Banks are worried about the millennial generation, and rightly so. The generation born between 1980 and 1994 is the largest of any American generation ever — 79 million, compared to 76 million baby boomers. But how different are millennials? Won’t they grow into the customers banks already know?
Probably not, says recent research compiled by the Fair Isaac Corporation at the end of 2014 and released this week. Here are some of the numbers that show the game is truly changing, and the threat banks face in some of their most fundamental products:
- 52% of millennials use or are considering using nontradititonal payments companies such as PayPal or Venmo. That’s twice the percentage of those 50 and older with the same outlook.
- 32% of millennials use or are likely to use mobile payments such as Apple Pay and Google Wallet in the next 12 months. For those over 50, the number is just 8%.
- 23% of millennials use or are likely to use peer-to-peer lenders, compared with 2% of those over 50.
Further, 43% of millennials don’t think their bank communicates with them through their preferred communication channels. Those channels, according to the Fico survey, are, in order of preference:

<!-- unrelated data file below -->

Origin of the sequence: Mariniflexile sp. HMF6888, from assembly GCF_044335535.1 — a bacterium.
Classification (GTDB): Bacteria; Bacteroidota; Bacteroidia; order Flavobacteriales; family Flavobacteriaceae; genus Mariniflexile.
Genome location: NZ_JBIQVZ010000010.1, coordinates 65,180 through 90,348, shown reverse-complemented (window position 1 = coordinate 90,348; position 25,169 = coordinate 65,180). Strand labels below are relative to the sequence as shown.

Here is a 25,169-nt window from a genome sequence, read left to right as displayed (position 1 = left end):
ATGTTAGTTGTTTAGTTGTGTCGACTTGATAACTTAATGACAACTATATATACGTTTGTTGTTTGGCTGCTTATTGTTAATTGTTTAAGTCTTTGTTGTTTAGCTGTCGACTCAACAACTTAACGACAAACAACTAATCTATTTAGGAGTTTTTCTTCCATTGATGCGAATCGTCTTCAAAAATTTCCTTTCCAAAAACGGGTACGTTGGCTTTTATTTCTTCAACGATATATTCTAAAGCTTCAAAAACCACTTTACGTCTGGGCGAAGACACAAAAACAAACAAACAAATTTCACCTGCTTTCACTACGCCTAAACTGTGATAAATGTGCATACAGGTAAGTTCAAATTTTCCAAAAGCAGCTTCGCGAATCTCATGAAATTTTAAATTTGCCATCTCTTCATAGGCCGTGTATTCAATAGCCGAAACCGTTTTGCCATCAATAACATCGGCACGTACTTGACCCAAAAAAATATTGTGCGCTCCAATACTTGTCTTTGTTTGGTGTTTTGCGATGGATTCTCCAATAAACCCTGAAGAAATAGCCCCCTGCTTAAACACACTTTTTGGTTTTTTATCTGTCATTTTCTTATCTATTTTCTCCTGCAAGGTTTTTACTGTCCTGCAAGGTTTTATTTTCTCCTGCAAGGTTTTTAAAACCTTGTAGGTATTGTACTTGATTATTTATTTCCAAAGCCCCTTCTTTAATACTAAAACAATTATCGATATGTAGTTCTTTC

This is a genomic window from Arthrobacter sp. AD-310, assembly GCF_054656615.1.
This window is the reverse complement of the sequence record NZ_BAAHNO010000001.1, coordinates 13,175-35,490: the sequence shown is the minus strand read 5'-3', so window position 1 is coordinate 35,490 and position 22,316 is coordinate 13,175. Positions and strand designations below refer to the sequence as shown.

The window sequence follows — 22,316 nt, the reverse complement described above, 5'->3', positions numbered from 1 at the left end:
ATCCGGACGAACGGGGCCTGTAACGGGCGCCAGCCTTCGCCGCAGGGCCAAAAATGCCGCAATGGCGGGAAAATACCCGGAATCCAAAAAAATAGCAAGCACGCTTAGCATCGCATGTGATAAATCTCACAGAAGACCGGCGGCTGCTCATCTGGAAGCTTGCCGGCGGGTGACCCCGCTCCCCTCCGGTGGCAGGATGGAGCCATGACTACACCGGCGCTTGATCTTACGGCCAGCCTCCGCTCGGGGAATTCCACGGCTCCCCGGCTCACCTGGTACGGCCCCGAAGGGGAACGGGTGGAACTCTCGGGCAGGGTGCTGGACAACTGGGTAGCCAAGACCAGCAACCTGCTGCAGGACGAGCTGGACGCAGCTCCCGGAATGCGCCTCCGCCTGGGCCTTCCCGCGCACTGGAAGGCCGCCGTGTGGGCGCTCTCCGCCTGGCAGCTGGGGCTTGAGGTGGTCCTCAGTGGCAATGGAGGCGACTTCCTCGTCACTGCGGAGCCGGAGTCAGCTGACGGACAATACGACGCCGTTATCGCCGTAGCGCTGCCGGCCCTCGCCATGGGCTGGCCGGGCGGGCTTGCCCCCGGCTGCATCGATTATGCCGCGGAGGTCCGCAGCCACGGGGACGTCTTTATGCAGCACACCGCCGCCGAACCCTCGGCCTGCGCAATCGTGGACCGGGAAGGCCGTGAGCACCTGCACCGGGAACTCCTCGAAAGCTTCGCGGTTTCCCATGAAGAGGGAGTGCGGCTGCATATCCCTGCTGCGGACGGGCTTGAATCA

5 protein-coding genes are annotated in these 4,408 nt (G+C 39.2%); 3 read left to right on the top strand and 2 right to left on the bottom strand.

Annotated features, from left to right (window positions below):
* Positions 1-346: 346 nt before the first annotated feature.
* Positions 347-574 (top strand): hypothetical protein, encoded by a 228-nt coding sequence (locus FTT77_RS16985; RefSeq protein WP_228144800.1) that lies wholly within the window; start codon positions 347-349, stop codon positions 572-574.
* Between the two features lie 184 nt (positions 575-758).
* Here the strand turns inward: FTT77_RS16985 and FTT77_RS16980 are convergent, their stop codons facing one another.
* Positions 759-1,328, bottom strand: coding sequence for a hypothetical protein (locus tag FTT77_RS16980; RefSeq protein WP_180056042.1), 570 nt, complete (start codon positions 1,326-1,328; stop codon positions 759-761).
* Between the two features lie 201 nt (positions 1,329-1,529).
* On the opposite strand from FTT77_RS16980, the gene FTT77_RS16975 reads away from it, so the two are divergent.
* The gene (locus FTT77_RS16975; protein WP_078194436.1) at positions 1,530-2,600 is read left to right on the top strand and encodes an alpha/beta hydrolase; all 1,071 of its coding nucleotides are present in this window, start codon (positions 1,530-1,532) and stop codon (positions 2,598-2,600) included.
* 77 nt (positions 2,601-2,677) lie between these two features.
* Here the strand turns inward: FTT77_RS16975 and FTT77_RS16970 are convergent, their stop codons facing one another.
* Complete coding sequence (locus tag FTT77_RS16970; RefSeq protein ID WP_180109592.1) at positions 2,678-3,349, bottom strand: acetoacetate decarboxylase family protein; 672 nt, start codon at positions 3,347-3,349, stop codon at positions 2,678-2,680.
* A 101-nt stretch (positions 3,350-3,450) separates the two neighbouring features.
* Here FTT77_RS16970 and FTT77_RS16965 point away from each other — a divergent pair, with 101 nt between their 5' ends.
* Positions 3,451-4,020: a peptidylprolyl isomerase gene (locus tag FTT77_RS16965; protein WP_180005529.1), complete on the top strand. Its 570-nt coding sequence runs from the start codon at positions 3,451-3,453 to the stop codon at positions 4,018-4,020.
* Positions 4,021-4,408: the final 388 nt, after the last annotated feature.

- Test message (SMS)
- Bank website
- Mobile app
Millennials are more digitally focused than previous generations, the survey concludes, but digital engagement is increasing across every generation. “Banks must continue to build upon and innovate via digital channels, leveraging automated communication technology to personalize and enhance these interactions.” Yes, we knew that, but reinforcing the message doesn’t hurt.
Learn about mobile banking and millennials at Bank Innovation 2015 on March 2-3 in Seattle. Request your invitation here.Like This Post